My first foray into digital photography hasn't impressed me - the color sensitivity (at least for the Kodak I used) leaves much to be desired. I borrowed my son's camera for all the photos I currently post. When I purchase my own (hopefully before next season), I will test them extensively, much as I did when purchasing a printer/scanner (big color differences there also).

  • jimster
    14 years ago

    zeedman,

    I used PhotoShop to remove an overall yellow color cast from the picture. The yellow cast was probably due to its being taken with incandescent lighting.

    Digital cameras can be set to compensate for different colors of light -- daylight, flourescent light, incandescent light, etc. The setting is called 'white balance'. Usually there is a custom setting also, which can be used to make white appear as white under any color of light. That's useful with indoor light because different artificial light sources have so many different colors, even if they appear white to the eye.

    Often you get a picture like that where the white balance is off. Then, it is possible to fix it after the fact, as I did, with the PhotoShop program. If you compare the before and after pics, you will see that the table beneath the beans is yellow in the first one and white in the second one.

    BTW, Bill shoots all of his excellent pictures with a Kodak digital camera. I think he gets very nice color. He may have some suggestions.

    Jim

  • zeedman Zone 5 Wisconsin
    13 years ago

    I noticed that Sand Hill Preservation has "Carolina Red" (which is the red version of "Sieva") listed in their 2007 catalog... which might be of interest to those who posted on this thread previously.

  • Violet_Z6
    13 years ago

    Anyone eating limas now?

  • Jerry Murphy
    13 years ago

    I'm eating Dixie Speckled Butterpea now. It's a small bush type with red beans speckled with maybe purple. It's a very productive bean that will self-sow if allowed here in the south.

  • rodger
    13 years ago

    I not picking yet but very close. The Carolina Sieva's take around 80-90 days, other limas 90-100 and the very large seeded such as Ford hook and Christmas lima 100 days. my first planting was April 18th and here is a picture today. Will be about another week to 10 days.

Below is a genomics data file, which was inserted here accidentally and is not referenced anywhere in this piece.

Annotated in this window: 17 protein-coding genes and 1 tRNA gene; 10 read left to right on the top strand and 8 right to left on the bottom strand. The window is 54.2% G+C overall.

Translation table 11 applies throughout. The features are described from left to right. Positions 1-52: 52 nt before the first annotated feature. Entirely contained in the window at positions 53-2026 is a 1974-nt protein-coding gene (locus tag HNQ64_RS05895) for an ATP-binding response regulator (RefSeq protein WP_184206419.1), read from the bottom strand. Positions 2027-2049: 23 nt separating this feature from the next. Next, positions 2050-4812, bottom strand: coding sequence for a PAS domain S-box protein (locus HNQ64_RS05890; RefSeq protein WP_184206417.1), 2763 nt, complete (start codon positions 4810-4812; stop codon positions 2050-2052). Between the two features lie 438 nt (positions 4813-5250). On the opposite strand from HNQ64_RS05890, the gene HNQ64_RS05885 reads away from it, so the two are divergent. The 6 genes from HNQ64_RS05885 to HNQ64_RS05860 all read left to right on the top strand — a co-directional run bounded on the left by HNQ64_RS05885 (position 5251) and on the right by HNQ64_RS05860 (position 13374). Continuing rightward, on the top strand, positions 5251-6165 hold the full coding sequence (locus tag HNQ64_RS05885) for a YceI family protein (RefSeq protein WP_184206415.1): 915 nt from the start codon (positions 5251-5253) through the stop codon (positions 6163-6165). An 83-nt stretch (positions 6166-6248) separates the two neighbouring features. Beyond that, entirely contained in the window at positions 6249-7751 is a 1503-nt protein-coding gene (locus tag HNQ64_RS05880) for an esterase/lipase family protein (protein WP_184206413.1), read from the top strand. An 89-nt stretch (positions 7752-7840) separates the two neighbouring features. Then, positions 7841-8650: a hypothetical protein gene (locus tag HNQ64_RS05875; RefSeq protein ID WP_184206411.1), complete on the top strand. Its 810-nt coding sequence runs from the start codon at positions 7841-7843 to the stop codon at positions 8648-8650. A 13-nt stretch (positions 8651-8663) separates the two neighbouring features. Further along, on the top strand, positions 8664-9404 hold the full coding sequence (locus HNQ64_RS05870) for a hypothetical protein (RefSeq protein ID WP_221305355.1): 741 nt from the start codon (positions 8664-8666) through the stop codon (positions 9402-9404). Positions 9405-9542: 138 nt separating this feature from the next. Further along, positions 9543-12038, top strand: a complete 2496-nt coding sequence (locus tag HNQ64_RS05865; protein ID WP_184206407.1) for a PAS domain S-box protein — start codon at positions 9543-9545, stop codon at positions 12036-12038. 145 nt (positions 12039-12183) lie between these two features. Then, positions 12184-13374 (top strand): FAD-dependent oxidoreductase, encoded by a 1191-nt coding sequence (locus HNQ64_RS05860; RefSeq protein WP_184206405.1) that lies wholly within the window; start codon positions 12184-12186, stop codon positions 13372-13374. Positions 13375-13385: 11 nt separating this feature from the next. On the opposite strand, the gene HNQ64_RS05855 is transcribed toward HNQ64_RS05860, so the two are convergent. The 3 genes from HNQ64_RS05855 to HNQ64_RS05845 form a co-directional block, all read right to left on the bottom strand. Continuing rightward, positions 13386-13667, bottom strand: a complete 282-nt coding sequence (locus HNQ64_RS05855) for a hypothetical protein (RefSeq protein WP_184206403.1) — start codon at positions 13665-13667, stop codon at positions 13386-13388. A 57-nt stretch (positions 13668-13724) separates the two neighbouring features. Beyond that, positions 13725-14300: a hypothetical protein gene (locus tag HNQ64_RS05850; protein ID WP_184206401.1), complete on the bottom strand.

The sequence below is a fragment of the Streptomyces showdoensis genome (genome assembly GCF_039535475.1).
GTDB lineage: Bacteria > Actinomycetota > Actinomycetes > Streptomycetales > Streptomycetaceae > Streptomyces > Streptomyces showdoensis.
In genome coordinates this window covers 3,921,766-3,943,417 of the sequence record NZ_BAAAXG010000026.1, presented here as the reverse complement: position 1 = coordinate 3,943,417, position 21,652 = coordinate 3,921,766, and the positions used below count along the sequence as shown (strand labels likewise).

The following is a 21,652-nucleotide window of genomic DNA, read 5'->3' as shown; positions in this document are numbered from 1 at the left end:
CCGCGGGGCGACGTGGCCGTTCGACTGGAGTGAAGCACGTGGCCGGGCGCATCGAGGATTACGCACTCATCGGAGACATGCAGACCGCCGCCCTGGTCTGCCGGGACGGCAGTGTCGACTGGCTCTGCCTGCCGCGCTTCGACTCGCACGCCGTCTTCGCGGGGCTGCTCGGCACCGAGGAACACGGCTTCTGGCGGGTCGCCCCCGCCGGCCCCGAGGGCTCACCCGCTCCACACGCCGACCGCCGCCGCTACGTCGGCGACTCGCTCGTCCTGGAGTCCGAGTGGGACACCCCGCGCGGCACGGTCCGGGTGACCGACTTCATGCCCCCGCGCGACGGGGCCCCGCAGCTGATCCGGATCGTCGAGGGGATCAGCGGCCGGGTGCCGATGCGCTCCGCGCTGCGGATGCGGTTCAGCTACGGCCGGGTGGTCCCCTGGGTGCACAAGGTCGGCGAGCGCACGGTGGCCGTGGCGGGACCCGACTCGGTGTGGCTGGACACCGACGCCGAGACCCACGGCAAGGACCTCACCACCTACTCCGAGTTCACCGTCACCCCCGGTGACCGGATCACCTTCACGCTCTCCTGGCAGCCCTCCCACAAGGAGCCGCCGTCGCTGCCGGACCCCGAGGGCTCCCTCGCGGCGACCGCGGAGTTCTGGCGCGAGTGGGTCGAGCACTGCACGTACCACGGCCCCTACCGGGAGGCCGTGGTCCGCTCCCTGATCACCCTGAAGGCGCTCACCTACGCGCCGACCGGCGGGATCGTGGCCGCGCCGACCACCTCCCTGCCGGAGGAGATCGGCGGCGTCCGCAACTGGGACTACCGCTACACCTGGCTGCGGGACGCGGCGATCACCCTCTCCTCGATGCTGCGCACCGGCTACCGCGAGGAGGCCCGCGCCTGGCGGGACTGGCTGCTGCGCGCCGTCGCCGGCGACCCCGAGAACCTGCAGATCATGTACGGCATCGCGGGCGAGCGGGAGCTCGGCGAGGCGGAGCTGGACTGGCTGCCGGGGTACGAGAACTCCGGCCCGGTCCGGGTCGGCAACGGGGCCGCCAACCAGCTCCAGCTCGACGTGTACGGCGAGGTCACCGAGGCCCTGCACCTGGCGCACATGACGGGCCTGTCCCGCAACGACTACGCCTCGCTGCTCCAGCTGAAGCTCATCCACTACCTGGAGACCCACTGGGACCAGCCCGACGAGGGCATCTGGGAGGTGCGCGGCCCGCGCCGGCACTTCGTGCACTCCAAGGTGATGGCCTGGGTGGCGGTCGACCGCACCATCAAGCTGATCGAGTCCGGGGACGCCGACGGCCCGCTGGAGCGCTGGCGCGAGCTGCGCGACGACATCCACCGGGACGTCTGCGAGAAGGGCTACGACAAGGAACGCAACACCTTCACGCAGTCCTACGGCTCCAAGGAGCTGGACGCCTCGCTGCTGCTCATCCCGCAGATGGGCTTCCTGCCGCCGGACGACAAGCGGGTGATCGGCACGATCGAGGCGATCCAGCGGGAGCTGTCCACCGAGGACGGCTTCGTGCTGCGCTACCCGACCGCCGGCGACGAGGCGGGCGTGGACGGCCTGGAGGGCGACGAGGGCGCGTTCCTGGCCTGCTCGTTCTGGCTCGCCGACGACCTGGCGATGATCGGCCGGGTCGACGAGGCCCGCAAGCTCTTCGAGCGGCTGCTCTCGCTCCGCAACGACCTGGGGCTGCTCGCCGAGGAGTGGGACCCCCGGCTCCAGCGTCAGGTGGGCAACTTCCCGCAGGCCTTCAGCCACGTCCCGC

{{gwi:107994}}
    And the row with buckwheat. This is the Lynch's family Butter Bean a non sieva type multi colored with several color patterned seeds I have two 125ft rows. I should get about 4 bushels on the first picking next week then about eight bushels on the secound picking end of Aug and another 6-8 bushels mid Oct. Not the nice clean folage, my garden is all natural no chemical no sprays a good balance of good and bad bugs results in an bountiful harvest.
    {{gwi:107996}}
    I am picking loads of green beans I picked these this evening to dry and make into Leather Britches. This is Childers Family cutshort bean from Tenn. an appalachian Heirloom
    {{gwi:107999}}
    Beans ready to lay out on a screen with a fan to dry.
    {{gwi:108000}}
    ain't life good. Rodger

  • zeedman Zone 5 Wisconsin
    12 years ago

    This was such a great thread, I didn't want it to slip into obscurity... in particular, Rodger's great photos. Hopefully, there will be more updates this year.

    I wonder, is there any chance of moving this thread into the Bean Forum???

  • aka_peggy
    Original Author
    12 years ago

    Hey Zeedman,
    Glad you brought this up. It was indeed a great thread and I love the pics. I'll be growing the red sieva's this year from Sandhill. These are a little smaller than the green variety. I noticed you have them on your 'want' list. If you're interested, lmk.

    ps...GW email doesn't always work;)